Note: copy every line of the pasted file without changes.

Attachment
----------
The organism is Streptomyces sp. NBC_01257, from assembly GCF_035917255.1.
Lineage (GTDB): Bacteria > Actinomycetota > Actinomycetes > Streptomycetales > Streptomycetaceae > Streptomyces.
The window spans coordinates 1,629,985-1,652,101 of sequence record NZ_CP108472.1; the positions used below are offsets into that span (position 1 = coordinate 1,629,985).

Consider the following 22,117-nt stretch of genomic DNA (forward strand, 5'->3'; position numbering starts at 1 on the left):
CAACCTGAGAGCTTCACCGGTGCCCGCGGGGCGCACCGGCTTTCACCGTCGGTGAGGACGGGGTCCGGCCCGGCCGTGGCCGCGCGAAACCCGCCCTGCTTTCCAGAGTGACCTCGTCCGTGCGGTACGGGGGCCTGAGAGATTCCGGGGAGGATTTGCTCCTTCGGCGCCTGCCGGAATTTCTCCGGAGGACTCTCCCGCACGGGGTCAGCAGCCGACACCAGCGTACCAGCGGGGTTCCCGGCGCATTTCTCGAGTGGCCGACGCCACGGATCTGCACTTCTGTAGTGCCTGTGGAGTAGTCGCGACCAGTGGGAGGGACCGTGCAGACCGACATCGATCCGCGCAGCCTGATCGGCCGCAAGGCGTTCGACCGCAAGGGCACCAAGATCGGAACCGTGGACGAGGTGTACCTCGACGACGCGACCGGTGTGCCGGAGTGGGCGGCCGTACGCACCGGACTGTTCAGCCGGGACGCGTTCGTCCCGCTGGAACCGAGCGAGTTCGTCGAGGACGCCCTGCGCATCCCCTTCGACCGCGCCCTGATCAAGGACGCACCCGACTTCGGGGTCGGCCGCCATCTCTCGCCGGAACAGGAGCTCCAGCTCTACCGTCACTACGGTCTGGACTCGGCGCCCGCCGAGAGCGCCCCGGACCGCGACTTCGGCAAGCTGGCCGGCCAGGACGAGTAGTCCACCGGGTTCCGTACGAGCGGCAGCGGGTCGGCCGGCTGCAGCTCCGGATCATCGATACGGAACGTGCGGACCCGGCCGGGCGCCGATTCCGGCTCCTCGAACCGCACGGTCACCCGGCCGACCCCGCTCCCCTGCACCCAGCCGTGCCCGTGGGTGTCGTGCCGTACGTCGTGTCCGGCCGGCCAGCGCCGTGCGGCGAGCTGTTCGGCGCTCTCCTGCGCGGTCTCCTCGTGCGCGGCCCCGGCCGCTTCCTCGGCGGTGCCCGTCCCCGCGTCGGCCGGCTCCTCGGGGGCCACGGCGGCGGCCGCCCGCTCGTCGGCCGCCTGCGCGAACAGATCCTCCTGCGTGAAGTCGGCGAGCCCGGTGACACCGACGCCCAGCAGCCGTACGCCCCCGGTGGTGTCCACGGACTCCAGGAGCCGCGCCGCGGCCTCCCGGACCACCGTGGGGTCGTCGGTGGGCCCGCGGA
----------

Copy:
The organism is Streptomyces sp. NBC_01257, from assembly GCF_035917255.1.
Lineage (GTDB): Bacteria > Actinomycetota > Actinomycetes > Streptomycetales > Streptomycetaceae > Streptomyces.
The window spans coordinates 1,629,985-1,652,101 of sequence record NZ_CP108472.1; the positions used below are offsets into that span (position 1 = coordinate 1,629,985).

Consider the following 22,117-nt stretch of genomic DNA (forward strand, 5'->3'; position numbering starts at 1 on the left):
CAACCTGAGAGCTTCACCGGTGCCCGCGGGGCGCACCGGCTTTCACCGTCGGTGAGGACGGGGTCCGGCCCGGCCGTGGCCGCGCGAAACCCGCCCTGCTTTCCAGAGTGACCTCGTCCGTGCGGTACGGGGGCCTGAGAGATTCCGGGGAGGATTTGCTCCTTCGGCGCCTGCCGGAATTTCTCCGGAGGACTCTCCCGCACGGGGTCAGCAGCCGACACCAGCGTACCAGCGGGGTTCCCGGCGCATTTCTCGAGTGGCCGACGCCACGGATCTGCACTTCTGTAGTGCCTGTGGAGTAGTCGCGACCAGTGGGAGGGACCGTGCAGACCGACATCGATCCGCGCAGCCTGATCGGCCGCAAGGCGTTCGACCGCAAGGGCACCAAGATCGGAACCGTGGACGAGGTGTACCTCGACGACGCGACCGGTGTGCCGGAGTGGGCGGCCGTACGCACCGGACTGTTCAGCCGGGACGCGTTCGTCCCGCTGGAACCGAGCGAGTTCGTCGAGGACGCCCTGCGCATCCCCTTCGACCGCGCCCTGATCAAGGACGCACCCGACTTCGGGGTCGGCCGCCATCTCTCGCCGGAACAGGAGCTCCAGCTCTACCGTCACTACGGTCTGGACTCGGCGCCCGCCGAGAGCGCCCCGGACCGCGACTTCGGCAAGCTGGCCGGCCAGGACGAGTAGTCCACCGGGTTCCGTACGAGCGGCAGCGGGTCGGCCGGCTGCAGCTCCGGATCATCGATACGGAACGTGCGGACCCGGCCGGGCGCCGATTCCGGCTCCTCGAACCGCACGGTCACCCGGCCGACCCCGCTCCCCTGCACCCAGCCGTGCCCGTGGGTGTCGTGCCGTACGTCGTGTCCGGCCGGCCAGCGCCGTGCGGCGAGCTGTTCGGCGCTCTCCTGCGCGGTCTCCTCGTGCGCGGCCCCGGCCGCTTCCTCGGCGGTGCCCGTCCCCGCGTCGGCCGGCTCCTCGGGGGCCACGGCGGCGGCCGCCCGCTCGTCGGCCGCCTGCGCGAACAGATCCTCCTGCGTGAAGTCGGCGAGCCCGGTGACACCGACGCCCAGCAGCCGTACGCCCCCGGTGGTGTCCACGGACTCCAGGAGCCGCGCCGCGGCCTCCCGGACCACCGTGGGGTCGTCGGTGGGCCCGCGGA